I have read the book, and found it amazing. I have the utmost respect for Alan Wilson and Baram Blackett, with their thorough research, and not being swayed by the so called academics. At last some normality to the chronology of of ancient Egypt and the surrounding area. Why is it that for so long, the academics on this subject, follow eachother like sheep, with no sensible ideas. Now the truth is out, and using this book as a guide, history can now be researched without all the confusing muddled chronology. The book goes on to prove what I have always thought, and that is duplication of pharaohs under different names, and that the history of Egypt is not as old as has been made out in the past. No dark ages (as the academics use when they run out of ideas) either here, or anywhere else. If I have one fault with this book, it is not the writers, but the publishers. In one section, about 7 pages are repeated 10 pages futher on, and the phraseology throughout the book, with spelling mistakes and word ommisions makes it frustrating at times. The publisher is to blame for this by not proofreading and cutting corners, as the mistakes mentioned are glaringly obvious. However it didn't detract from what is a groundbreaking research into a very confused subject. I recommend this book highly to all who would like to know the answers to some important questions. (By the way I haven't forgot the important contribution of Grant Berkely, who wrote out the information on behalf of Wilson & Blackett.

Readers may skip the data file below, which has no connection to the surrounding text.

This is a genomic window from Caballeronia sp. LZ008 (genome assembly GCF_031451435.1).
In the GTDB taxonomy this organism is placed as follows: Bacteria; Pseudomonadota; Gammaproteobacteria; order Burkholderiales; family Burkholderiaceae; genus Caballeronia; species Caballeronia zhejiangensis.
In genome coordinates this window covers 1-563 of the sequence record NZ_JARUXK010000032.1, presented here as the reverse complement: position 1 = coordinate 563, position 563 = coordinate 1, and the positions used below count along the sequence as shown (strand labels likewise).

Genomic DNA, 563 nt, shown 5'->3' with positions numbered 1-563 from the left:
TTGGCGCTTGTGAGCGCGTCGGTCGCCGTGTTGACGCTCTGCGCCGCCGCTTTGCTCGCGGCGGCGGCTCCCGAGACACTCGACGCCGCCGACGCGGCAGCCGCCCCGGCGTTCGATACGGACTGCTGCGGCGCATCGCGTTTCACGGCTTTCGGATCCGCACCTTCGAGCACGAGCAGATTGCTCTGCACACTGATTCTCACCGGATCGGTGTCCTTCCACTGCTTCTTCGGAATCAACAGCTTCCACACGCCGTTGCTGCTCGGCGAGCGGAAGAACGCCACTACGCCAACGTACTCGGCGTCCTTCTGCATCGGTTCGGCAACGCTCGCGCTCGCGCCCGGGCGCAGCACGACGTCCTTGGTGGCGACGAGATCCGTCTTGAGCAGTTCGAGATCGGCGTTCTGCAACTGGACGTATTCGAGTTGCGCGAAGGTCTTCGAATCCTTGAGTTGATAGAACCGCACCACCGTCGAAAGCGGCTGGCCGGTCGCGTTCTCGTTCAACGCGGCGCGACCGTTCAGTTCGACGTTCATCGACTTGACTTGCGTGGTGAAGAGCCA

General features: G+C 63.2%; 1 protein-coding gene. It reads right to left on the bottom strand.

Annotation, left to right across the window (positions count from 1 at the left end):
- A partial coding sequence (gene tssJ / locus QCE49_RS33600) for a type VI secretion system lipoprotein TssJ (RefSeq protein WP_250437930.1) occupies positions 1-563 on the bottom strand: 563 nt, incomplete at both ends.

Comment | 
Was this review helpful to you?
10 of 11 people found the following review helpful
5.0 out of 5 stars Unravelling the confusion of Egyptian chronology 31 Mar 2009
By Peter Buckley VINE VOICE
Format:Paperback